A basic problem concerns the granularity of the function blocks. The extremes are one function block per axis versus a low, command level functionality. An in-between level fulfils better the guidelines above, saves processor load and creates a higher level of scalability. This is the level where the work is based upon.

In addition, for future extensions, two sets for the inputs and outputs of the Function Blocks are defined: a mandatory Basic Set and an Extended set.

A. Axis Datatype & instantiation

The reference to an axis is done via the derived datatype AXIS_REF. This datatype is supplied by all manufacturers . It provides the interface towards the motor / drive itself. The technicalities of the real interface towards are hidden within the structure and function block itself. In this way a different architectures looks the same to the user while giving access to all relevant parameters. As such it covers architectures like motion integrated in the controller, control integrated in the drive, distributed and networked systems.

B. AxisRef as Var_In_Out

The Axis_Ref is used as Var_In_Out, represented as an input and an output connected by a horizontal line in a graphical representation of a Function Block. The value of an input/output variable is stored externally to the FB. The variables used within Axis_Ref, acting both as input and output parameters, can be modified within the Function Block, as well as receive values from external variables.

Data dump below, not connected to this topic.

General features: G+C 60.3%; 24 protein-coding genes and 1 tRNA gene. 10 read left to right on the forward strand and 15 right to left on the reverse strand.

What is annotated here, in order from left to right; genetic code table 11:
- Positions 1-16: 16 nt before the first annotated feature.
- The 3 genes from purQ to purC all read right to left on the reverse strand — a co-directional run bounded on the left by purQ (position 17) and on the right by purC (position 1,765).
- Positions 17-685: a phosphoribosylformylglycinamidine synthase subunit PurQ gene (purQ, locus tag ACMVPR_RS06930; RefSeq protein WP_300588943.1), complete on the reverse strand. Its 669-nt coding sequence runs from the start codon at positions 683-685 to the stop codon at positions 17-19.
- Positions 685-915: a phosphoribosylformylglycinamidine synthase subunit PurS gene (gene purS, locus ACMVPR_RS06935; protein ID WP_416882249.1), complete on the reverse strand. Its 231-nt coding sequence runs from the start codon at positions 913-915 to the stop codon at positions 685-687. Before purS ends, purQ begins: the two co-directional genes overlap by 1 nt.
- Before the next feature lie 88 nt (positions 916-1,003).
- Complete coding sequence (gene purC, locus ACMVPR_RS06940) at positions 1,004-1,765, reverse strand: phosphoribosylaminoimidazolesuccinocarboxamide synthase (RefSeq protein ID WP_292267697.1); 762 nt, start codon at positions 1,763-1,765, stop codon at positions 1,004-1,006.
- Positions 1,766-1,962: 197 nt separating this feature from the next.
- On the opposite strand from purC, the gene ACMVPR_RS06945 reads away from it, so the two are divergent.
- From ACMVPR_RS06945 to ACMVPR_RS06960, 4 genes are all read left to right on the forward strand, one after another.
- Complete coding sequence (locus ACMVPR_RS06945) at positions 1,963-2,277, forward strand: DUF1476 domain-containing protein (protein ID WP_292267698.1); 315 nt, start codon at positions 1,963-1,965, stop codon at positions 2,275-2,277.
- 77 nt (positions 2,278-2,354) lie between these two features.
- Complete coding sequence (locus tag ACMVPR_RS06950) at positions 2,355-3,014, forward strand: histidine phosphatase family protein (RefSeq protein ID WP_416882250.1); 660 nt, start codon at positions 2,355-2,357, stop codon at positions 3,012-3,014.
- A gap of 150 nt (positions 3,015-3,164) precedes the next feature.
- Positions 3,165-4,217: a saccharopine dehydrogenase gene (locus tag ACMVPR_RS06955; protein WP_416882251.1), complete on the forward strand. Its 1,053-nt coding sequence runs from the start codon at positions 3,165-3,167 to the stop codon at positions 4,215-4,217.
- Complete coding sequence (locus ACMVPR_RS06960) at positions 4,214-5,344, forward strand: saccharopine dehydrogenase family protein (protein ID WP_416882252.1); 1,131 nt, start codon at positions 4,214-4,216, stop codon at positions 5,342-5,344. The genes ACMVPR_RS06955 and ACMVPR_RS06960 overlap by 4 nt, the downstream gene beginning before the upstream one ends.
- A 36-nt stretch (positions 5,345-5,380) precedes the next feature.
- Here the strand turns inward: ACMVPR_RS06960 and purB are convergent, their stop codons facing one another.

As an example of how this could operate: imagine a Program containing several function blocks, all linked after each other (left-to-right) and all referring to the same axis via Axis_Ref (see below). Also, this Program is in a cyclic task-mode, for instance every millisecond. The first FB reads the latest values in Axes_Ref, and might update some of these values before it finishes its execution. Then the next FB is started and reads the updated values within Axes_Ref, so uses the latest values. And these values are coupled to the motor itself. Again, the control architecture can be quite different across systems.